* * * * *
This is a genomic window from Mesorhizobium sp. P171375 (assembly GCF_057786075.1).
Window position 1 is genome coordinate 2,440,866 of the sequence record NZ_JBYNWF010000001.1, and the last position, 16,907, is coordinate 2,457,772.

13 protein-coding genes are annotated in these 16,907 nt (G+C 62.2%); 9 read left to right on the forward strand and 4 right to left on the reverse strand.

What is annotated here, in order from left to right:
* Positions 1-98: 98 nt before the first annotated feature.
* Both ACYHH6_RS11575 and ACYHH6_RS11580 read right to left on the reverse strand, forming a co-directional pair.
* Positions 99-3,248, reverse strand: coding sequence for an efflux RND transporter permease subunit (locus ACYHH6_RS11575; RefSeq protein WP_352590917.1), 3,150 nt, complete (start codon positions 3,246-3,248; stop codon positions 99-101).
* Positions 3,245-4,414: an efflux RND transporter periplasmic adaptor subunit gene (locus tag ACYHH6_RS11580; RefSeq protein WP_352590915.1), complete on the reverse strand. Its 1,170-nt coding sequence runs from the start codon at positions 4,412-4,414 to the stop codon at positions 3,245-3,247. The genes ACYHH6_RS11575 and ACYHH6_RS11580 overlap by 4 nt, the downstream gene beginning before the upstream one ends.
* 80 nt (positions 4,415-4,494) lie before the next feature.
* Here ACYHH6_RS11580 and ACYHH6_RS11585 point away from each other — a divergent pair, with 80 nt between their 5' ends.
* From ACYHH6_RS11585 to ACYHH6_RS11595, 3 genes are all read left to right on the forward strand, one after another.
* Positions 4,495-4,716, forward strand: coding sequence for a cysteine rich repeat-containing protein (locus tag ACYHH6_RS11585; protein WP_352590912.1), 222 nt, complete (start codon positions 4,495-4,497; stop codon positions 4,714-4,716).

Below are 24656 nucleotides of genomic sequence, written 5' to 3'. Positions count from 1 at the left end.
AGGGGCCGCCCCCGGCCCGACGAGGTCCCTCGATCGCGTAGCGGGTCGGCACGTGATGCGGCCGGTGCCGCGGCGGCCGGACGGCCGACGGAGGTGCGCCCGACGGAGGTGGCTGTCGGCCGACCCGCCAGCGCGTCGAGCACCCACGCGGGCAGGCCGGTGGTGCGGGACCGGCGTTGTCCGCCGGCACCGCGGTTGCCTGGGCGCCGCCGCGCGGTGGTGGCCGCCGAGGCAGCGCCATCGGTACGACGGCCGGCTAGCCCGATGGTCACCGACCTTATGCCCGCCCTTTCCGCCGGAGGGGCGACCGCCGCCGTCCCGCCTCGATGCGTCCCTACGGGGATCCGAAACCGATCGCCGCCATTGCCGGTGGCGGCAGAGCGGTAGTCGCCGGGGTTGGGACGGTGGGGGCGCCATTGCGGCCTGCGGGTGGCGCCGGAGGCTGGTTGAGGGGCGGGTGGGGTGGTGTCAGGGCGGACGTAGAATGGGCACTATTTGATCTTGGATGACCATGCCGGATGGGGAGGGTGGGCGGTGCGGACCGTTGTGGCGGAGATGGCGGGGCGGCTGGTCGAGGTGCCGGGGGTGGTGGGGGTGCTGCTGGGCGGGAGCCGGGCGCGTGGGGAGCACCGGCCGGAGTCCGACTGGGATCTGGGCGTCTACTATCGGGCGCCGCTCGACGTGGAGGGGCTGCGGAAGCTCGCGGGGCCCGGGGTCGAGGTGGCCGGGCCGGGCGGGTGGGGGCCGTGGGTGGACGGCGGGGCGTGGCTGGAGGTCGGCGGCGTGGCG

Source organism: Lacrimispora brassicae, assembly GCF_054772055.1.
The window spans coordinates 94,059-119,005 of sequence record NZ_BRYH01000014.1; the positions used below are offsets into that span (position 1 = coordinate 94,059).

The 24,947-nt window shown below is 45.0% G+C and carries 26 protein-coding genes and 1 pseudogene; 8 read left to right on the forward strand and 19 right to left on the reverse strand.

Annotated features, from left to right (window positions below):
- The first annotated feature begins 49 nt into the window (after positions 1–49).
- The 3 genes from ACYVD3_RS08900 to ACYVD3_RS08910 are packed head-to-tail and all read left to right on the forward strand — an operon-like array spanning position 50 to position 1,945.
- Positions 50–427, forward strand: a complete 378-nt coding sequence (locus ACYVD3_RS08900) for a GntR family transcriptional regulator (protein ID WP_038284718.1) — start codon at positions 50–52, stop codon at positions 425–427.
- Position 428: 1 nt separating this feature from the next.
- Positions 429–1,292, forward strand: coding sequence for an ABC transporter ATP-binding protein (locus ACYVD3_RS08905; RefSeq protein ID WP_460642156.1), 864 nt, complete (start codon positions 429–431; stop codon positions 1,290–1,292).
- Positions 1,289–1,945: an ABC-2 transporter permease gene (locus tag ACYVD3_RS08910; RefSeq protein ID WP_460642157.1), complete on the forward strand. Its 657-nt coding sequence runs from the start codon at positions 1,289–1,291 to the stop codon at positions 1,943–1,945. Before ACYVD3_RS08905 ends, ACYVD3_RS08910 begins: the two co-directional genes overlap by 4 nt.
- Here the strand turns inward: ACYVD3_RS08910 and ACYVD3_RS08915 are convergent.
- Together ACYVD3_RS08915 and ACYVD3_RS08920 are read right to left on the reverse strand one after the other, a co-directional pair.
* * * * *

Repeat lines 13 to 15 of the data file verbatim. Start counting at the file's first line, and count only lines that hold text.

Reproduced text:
Below are 24656 nucleotides of genomic sequence, written 5' to 3'. Positions count from 1 at the left end.
AGGGGCCGCCCCCGGCCCGACGAGGTCCCTCGATCGCGTAGCGGGTCGGCACGTGATGCGGCCGGTGCCGCGGCGGCCGGACGGCCGACGGAGGTGCGCCCGACGGAGGTGGCTGTCGGCCGACCCGCCAGCGCGTCGAGCACCCACGCGGGCAGGCCGGTGGTGCGGGACCGGCGTTGTCCGCCGGCACCGCGGTTGCCTGGGCGCCGCCGCGCGGTGGTGGCCGCCGAGGCAGCGCCATCGGTACGACGGCCGGCTAGCCCGATGGTCACCGACCTTATGCCCGCCCTTTCCGCCGGAGGGGCGACCGCCGCCGTCCCGCCTCGATGCGTCCCTACGGGGATCCGAAACCGATCGCCGCCATTGCCGGTGGCGGCAGAGCGGTAGTCGCCGGGGTTGGGACGGTGGGGGCGCCATTGCGGCCTGCGGGTGGCGCCGGAGGCTGGTTGAGGGGCGGGTGGGGTGGTGTCAGGGCGGACGTAGAATGGGCACTATTTGATCTTGGATGACCATGCCGGATGGGGAGGGTGGGCGGTGCGGACCGTTGTGGCGGAGATGGCGGGGCGGCTGGTCGAGGTGCCGGGGGTGGTGGGGGTGCTGCTGGGCGGGAGCCGGGCGCGTGGGGAGCACCGGCCGGAGTCCGACTGGGATCTGGGCGTCTACTATCGGGCGCCGCTCGACGTGGAGGGGCTGCGGAAGCTCGCGGGGCCCGGGGTCGAGGTGGCCGGGCCGGGCGGGTGGGGGCCGTGGGTGGACGGCGGGGCGTGGCTGGAGGTCGGCGGCGTGGCG

Source organism: Lacrimispora brassicae, assembly GCF_054772055.1.